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A systematic review and thematic synthesis of patients’ experience of medicines adherence

Lookup NU author(s): Dr Adam RathboneORCiD, Professor Adam ToddORCiD, Professor Andy HusbandORCiD


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© 2016 Elsevier Inc. Background Medicines non-adherence continues to be problematic in health care practice. After decades of research, few interventions have a robust evidence-based demonstrating their applicability to improve adherence. Phenomenology has a place within the health care research environment. Objective To explore patients’ lived experiences of medicines adherence reported in the phenomenonologic literature. Methods A systematic literature search was conducted to identify peer-reviewed and published phenomenological investigations in adults that aimed to investigate patients’ lived experiences of medicines adherence. Studies were appraised using the Critical Appraisal Skills Programme (CASP) Qualitative Research Tool. Thematic synthesis was conducted using a combination of manual coding and NVivo10 [QSR International, Melbourne] coding to aid data management. Results Descriptive themes identified included i) dislike for medicines, ii) survival, iii) perceived need, including a) symptoms and side-effects and b) cost, and iv) routine. Analytic themes identified were i) identity and ii) interaction. Conclusions This work describes adherence as a social interaction between the identity of patients and medicines, mediated by interaction with family, friends, health care professionals, the media and the medicine, itself. Health care professionals and policy makers should seek to re-locate adherence as a social phenomenon, directing the development of interventions to exploit patient interaction with wider society, such that patients ‘get to know’ their medicines, and how they can be taken, throughout the life of the patient and the prescription.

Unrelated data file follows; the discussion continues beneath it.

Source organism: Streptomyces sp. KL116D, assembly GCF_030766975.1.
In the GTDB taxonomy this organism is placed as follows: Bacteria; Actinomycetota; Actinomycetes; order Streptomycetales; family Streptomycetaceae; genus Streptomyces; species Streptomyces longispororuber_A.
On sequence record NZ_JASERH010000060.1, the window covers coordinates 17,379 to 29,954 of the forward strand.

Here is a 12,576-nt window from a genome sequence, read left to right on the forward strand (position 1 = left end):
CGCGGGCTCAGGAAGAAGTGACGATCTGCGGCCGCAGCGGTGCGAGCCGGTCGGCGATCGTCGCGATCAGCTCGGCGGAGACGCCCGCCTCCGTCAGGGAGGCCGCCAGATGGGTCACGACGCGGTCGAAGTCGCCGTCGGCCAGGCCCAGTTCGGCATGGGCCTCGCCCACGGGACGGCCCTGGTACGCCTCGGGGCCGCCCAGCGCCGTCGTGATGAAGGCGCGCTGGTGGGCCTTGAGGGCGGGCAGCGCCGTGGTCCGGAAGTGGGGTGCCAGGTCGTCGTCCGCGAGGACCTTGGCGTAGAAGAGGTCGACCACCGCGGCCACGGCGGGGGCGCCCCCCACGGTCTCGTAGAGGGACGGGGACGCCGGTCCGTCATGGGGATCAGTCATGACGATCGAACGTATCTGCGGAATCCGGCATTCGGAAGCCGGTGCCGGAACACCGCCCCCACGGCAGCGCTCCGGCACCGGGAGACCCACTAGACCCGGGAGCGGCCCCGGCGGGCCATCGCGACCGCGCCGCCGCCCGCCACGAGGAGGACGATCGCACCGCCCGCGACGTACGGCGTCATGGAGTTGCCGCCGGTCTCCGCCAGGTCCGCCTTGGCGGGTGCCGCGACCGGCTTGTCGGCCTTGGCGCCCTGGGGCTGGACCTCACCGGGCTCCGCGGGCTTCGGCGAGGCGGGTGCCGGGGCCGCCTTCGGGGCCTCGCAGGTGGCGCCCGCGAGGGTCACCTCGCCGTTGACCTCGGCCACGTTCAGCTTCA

Publication metadata

Author(s): Rathbone AP, Todd A, Jamie K, Bonam M, Banks L, Husband AK

Publication type: Review

Publication status: Published

Journal: Research in Social and Administrative Pharmacy

Year: 2017

Volume: 13

Issue: 3

Pages: 403-439

Print publication date: 01/05/2017

Online publication date: 23/06/2016

Acceptance date: 02/04/2016

ISSN (electronic): 1551-7411

Publisher: Elsevier Inc.


DOI: 10.1016/j.sapharm.2016.06.004